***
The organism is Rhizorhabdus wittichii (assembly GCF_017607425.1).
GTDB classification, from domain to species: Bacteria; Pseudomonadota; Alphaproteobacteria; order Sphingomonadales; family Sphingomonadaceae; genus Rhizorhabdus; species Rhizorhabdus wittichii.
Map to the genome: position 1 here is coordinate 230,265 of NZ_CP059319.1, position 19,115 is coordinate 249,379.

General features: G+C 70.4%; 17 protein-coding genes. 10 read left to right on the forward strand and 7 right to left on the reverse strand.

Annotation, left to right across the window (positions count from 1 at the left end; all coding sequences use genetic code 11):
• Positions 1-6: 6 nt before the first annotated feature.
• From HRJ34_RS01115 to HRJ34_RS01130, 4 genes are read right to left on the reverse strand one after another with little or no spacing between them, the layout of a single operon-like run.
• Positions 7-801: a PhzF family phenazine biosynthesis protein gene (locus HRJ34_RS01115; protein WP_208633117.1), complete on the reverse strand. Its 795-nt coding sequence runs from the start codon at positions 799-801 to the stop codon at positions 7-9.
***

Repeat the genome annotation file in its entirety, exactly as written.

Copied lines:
The organism is Rhizorhabdus wittichii (assembly GCF_017607425.1).
GTDB classification, from domain to species: Bacteria; Pseudomonadota; Alphaproteobacteria; order Sphingomonadales; family Sphingomonadaceae; genus Rhizorhabdus; species Rhizorhabdus wittichii.
Map to the genome: position 1 here is coordinate 230,265 of NZ_CP059319.1, position 19,115 is coordinate 249,379.

General features: G+C 70.4%; 17 protein-coding genes. 10 read left to right on the forward strand and 7 right to left on the reverse strand.

Annotation, left to right across the window (positions count from 1 at the left end; all coding sequences use genetic code 11):
• Positions 1-6: 6 nt before the first annotated feature.
• From HRJ34_RS01115 to HRJ34_RS01130, 4 genes are read right to left on the reverse strand one after another with little or no spacing between them, the layout of a single operon-like run.
• Positions 7-801: a PhzF family phenazine biosynthesis protein gene (locus HRJ34_RS01115; protein WP_208633117.1), complete on the reverse strand. Its 795-nt coding sequence runs from the start codon at positions 799-801 to the stop codon at positions 7-9.